Boolean Rules Simplified: A Guide for Security and Intel

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March 17, 2021

You’re an intelligence analyst and your team has just received an alert for a potential security breach. You need fast access to relevant data to generate threat intelligence and initiate a response, but your tooling is returning a sea of false positives that’ll take ages to navigate.

Whether working in the public or private sector, intelligence analysts need to support the generation of timely, comprehensive threat intelligence. This enables security teams and governments to make faster, more informed decisions in response to risk—and ultimately avoid or reduce damage to people, infrastructure, and other vulnerable assets.

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But when it comes to gathering online data, analysts must filter a vast amount of information to find what’s relevant. When analysts are overwhelmed with false positives, they sacrifice the speed-to-information and context required to protect assets—not to mention wasting time and resources.

But there’s good news: as an analyst you can address these gaps by exercising your Boolean logic chops. 

In combination with the right data discovery tooling, these skills can go a long way to streamline your search results and support faster delivery of high-quality intelligence. As an intelligence analyst or OSINT investigator, how can you build stronger searches with Boolean rules?

Applying Boolean operators: The basics

Whether you’re using a standard search engine like Google or gathering OSINT through a sophisticated threat intelligence tool, Boolean rules are crucial for refining your search results. These rules incorporate three basic operators: AND, OR, and NOT:

These Boolean rules become even more powerful when combined with brackets (). For example, if you’re looking for content about theft in Victoria, BC, you might structure your Boolean string like this:

Boolean Logic (2)

This allows you to find results that account for spelling variations or different word combinations that could be relevant to your search. Depending on the search tool you’re using, other operators may be supported and can help you further refine your Boolean strings. Here are a few commonly supported operators to practice:

Maximizing Boolean rules for your investigation

Simply knowing how to apply Boolean rules isn’t enough. Like anything, it takes practice—and online Boolean guides aren’t always the best at providing analyst-specific support for security and intelligence use cases. Here are some tips to help you maximize your search strings and return more relevant results.

Keyword research

Rather than using broad or generic search terms (e.g. “malware,” “human trafficking,” etc.), do some keyword reconnaissance to get more relevant results. Start by Googling the topic and researching news, intelligence briefings, and think tank articles. Make sure you understand the language and culture relevant to your target topic. Some factors to consider in your keyword selection:

  • Are there any hashtags associated with this topic?
  • Could the target keywords be relevant in other languages or vary depending on the region? For example, the language used by human traffickers will be very different in the US than in Africa.
  • Are there key locations for a specific topic? Include relevant location names like airport hashtags and city names, or granular locations like neighborhoods and building names.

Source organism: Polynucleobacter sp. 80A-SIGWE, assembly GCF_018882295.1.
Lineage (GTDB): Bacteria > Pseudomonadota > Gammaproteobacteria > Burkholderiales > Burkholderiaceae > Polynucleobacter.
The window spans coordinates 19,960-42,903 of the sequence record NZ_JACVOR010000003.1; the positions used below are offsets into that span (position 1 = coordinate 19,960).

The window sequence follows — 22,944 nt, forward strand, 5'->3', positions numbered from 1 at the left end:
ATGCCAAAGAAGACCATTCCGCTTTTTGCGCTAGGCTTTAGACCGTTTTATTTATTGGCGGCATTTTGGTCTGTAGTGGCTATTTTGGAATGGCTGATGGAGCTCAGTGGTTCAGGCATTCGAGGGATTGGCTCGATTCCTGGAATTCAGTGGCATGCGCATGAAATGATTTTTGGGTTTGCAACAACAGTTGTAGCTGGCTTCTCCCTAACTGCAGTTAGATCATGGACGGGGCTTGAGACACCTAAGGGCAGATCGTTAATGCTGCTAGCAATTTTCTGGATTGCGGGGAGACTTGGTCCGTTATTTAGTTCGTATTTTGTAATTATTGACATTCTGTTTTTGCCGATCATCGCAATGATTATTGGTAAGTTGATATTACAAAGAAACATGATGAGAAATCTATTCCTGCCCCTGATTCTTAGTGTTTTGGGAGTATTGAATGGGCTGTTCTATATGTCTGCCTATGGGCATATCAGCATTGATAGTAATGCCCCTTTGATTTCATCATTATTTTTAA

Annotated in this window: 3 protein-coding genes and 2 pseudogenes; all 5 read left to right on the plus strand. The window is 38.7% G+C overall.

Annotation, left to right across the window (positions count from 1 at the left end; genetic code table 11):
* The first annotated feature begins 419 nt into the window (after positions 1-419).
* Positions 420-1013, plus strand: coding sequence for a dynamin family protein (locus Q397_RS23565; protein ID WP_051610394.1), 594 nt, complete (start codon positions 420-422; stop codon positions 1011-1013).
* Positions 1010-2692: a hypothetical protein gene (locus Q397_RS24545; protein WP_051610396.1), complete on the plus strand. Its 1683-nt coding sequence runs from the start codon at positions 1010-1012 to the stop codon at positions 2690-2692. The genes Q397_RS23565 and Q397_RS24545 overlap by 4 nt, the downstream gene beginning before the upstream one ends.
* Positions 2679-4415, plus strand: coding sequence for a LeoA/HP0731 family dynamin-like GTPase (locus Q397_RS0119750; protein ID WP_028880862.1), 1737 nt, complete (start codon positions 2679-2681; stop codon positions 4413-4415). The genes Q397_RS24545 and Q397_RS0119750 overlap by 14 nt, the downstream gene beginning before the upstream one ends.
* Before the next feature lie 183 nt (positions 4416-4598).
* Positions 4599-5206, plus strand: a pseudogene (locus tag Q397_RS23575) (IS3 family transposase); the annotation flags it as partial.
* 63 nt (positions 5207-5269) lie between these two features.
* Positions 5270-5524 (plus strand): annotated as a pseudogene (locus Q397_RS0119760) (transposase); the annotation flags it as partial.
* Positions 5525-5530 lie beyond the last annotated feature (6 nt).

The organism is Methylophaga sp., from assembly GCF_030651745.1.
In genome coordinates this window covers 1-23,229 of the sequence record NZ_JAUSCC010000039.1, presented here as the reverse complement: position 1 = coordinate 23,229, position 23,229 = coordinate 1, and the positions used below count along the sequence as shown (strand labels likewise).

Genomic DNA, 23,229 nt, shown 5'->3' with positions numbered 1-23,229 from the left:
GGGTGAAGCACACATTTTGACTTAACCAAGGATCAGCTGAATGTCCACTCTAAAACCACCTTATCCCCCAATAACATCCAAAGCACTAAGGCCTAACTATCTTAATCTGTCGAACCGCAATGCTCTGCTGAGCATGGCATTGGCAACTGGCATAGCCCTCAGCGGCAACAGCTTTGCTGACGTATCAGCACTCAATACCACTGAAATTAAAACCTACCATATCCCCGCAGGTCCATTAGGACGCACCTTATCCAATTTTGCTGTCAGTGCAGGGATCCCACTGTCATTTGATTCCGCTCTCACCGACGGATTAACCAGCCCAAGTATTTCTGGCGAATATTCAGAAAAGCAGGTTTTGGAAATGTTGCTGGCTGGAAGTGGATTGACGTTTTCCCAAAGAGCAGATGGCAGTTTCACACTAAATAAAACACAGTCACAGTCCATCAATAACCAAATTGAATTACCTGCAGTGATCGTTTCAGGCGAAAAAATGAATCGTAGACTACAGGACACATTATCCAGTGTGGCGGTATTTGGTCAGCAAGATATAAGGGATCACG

• Are there slang terms or spelling variations prevalent in the target content? For example, extremist groups might use racial slurs, coded language, or nicknames to target individuals or groups rather than common names.

Start simple

Once the goal of your search is clear and you have a solid keyword list, start with short, simple Boolean strings. If this returns too much noise, add more operators, keywords, or parameters to narrow your search from there.

Use results to build your keyword list and guide your investigation

As you review your search results, keep your eye out for hashtags, terms, identifiers, and other keywords that can be validated to support your investigation. Search tools that provide analytics like top hashtags and word clouds are useful for finding this information. Also, take note of any data sources that are more relevant than others for your topic of interest.

Incorporate additional parameters

Search engines and paid search tools often include other parameters, such as the date published range or the data source type (e.g. deep vs. dark web). Combine these with your Boolean search strings when relevant to streamline results.

Reduce false positives

If you’re seeing false positives with a common denominator, such as a common site URL, username, or irrelevant keyword, use the NOT (-) operator to eliminate it from your results.

Make multilingual searches consistent through Boolean strings

For example, searching trafficking AND “торговля людьми” is ineffective because results are unlikely to include both equivalent English and Russian terms. If you are looking for results that could include multiple languages, ensure that your Boolean query reflects that (e.g. trafficking OR “торговля людьми”).

Finished intelligence reports are only as good as the raw data they are built from. Without the ability to quickly separate noise, your team could be missing out on critical context—or sacrificing speed-to-information in the laborious quest for relevant data.

This is why mastering Boolean rules—and combining those skills with robust data discovery tooling—is essential for intelligence analysts. Not only will you save time, but you’ll also generate higher-quality intelligence and support timely, more informed security decision-making.

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